One of the great disappointments in the passage of time is its effect on the homes we grow up in. For what feels like a life time, these beloved incubators ground, define and reassure us at every turn.
We could always come back to them and the arms of aging parents. Both reassured and recharged our spirits through the unsettling and triumphant early moments of career and budding families.
Nothing beats coming home to mom and dad. Nothing that is until mom and dad are no longer there. Until the house passes out our hands into the hands of strangers.
My home place in Suffolk was always the source of great lessons and love before and after my parents brought me to “the hallowed grounds and dear old walls” of Virginia Union University.
Once there we absent-mindedly sang “May they forever be.” Never knew we would need them to do just that. Now, instead of walking through my old living room, I wistfully stroll the campus of the only home I have left. There linger fresh memories of soul shadows, father figures who required more of us than we thought there.
Dr. Miles Jones taught me the meaning of “The Sacrifice of Ministry” as I sat with him to protest those who would restrict the freedom of a young single man in seminary. He encouraged me to enjoy those years. “But Son,” he said, “there’s a price we pay to preach this Gospel.” “While representing the Savior you just can’t always do what you want to do.”
In the infancy of my call I was asked to preach on campus. Thought it more important than showing up for a university choir concert. A few weeks later the choir was to sing at my home church. Dr. Odell Hobbs pulled me aside to say “you won’t be going with us. You had a prior commitment and you should have honored it.” It was a lesson about keeping my word I did not like, a lesson I never forgot and a lesson for which I am eternally grateful.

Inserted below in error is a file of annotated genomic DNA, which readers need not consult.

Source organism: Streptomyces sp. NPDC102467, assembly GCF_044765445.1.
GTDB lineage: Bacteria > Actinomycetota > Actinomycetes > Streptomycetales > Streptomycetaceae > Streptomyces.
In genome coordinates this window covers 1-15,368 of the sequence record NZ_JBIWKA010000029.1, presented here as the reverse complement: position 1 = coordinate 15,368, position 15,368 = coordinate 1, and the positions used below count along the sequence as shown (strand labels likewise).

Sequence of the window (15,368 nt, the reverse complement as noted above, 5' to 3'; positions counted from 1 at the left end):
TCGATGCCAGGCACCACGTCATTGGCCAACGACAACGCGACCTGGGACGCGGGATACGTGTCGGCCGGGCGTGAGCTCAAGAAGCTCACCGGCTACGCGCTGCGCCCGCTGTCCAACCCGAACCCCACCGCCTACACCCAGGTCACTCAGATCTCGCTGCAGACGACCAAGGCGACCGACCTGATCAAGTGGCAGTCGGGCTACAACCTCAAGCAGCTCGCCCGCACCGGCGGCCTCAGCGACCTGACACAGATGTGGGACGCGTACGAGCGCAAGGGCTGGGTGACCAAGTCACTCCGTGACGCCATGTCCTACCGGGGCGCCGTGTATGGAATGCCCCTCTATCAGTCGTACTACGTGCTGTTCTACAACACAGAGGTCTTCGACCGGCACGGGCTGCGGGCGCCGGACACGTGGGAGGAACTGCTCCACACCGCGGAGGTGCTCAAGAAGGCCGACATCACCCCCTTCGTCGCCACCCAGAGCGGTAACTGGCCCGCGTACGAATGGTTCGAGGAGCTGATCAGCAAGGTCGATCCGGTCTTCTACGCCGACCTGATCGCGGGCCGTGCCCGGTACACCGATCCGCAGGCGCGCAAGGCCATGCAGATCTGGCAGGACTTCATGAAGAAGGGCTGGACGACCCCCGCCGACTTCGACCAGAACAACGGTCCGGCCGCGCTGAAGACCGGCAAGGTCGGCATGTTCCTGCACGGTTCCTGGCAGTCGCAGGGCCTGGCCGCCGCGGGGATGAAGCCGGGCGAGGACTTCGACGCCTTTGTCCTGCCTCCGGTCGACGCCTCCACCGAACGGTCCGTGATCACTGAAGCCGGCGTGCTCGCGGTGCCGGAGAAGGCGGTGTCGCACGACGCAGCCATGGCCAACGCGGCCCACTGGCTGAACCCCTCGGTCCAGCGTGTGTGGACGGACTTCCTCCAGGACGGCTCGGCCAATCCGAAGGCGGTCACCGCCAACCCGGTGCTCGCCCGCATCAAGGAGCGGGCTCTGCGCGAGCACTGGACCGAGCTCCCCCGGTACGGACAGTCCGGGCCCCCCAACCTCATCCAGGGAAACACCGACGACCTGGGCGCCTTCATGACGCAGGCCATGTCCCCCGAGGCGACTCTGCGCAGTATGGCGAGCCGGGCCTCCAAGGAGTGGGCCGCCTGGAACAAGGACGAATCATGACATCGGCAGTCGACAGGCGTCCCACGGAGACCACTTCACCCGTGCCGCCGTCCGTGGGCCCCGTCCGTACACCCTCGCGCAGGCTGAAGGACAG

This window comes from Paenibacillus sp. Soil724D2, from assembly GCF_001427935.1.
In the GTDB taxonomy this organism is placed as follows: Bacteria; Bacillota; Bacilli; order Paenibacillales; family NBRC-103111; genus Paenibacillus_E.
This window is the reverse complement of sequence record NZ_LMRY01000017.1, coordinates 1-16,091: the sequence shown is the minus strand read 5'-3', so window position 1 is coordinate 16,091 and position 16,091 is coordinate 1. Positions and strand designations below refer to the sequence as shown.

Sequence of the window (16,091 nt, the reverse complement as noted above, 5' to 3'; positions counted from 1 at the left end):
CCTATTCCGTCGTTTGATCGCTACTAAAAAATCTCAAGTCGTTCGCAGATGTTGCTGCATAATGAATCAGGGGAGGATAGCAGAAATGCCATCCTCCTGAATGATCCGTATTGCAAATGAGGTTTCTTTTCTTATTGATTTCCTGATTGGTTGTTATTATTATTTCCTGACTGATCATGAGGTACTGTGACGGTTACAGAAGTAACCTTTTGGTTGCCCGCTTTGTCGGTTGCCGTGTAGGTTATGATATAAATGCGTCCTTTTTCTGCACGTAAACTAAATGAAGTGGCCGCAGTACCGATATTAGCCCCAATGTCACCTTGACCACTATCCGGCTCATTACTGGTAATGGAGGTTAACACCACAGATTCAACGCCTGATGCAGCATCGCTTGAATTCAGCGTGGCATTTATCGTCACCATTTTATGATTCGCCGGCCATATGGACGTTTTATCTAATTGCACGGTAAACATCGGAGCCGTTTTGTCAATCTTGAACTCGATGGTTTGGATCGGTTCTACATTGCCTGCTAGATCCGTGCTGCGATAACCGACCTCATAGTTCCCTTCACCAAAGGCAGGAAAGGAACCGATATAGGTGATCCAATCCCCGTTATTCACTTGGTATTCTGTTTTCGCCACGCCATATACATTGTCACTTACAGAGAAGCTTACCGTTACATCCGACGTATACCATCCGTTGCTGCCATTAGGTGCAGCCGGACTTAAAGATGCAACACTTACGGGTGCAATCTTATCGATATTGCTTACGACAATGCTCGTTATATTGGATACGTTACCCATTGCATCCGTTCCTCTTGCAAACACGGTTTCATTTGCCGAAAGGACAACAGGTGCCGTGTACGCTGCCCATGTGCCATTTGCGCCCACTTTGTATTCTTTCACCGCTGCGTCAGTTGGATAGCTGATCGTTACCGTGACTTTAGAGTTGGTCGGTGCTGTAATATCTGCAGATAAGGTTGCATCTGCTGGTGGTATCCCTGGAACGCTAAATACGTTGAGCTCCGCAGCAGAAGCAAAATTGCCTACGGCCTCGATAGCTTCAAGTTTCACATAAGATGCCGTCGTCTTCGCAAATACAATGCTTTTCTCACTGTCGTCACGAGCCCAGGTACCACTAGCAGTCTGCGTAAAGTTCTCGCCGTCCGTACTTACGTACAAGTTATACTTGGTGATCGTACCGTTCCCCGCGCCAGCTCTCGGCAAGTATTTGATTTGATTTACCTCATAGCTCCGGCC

In seminary, under the watchful eye of Dean Paul Nichols, “The Plunge” put us on the streets of Washington, D.C. to learn the challenge of urban ministry. Suddenly it placed us squarely in the presence of the late Spottswood Robinson, one of the legendary legal minds behind “Brown v Board of Education.” Then Chief Justice of the nation’s 2nd highest court, Robinson redefined my perception of racism when in a courtroom session just for our seminary class he said “race in America is a family affair.” I’ve never thought the same way about the subject since.
Six years after graduating from high school, there I was. The 1st African-American anchor at WTVR, the South’s first TV station. Had no idea the academic discipline learned at STVU would make of me an even more effective Investigative Reporter.
From there, and a first pastorate in Richmond, it was on to St. Louis, Raleigh, Detroit and 20 years in Baltimore with the CBS TV stations group. Along the way there were Emmy and other awards, as well as a freelance stint with CNN.
The Emmy won in Detroit was for a 3-part re-creation of “The Plunge” called “Living on Mean Street.” We demonstrated what it was like to panhandle among those who don’t want to be panhandled. Took hundreds of thousands of viewers in the country’s 7th largest market into the abandoned Tuller Hotel where Caseelo Jones, a homeless alcoholic, showed us how the homeless had to break in and seek shelter from the cold.
Then there was the danger of taking a camera into a flop house in notorious Cass Corridor. The night an angry man pulled a gun (just a few feet from me and a photographer) to wave it under the nose of another who dared challenge him for cutting the line.
Through all these life adventures I’ve always been able to come back, return to the only home I have left. “Dear Union we still love (and very much need) thee.”
Dennis Edwards is the Interim Pastor of Richmond’s Historic Fourth Baptist Church. He’s a graduate of Virginia Union University and its Samuel Dewitt Proctor School of Theology. Email him at firstname.lastname@example.org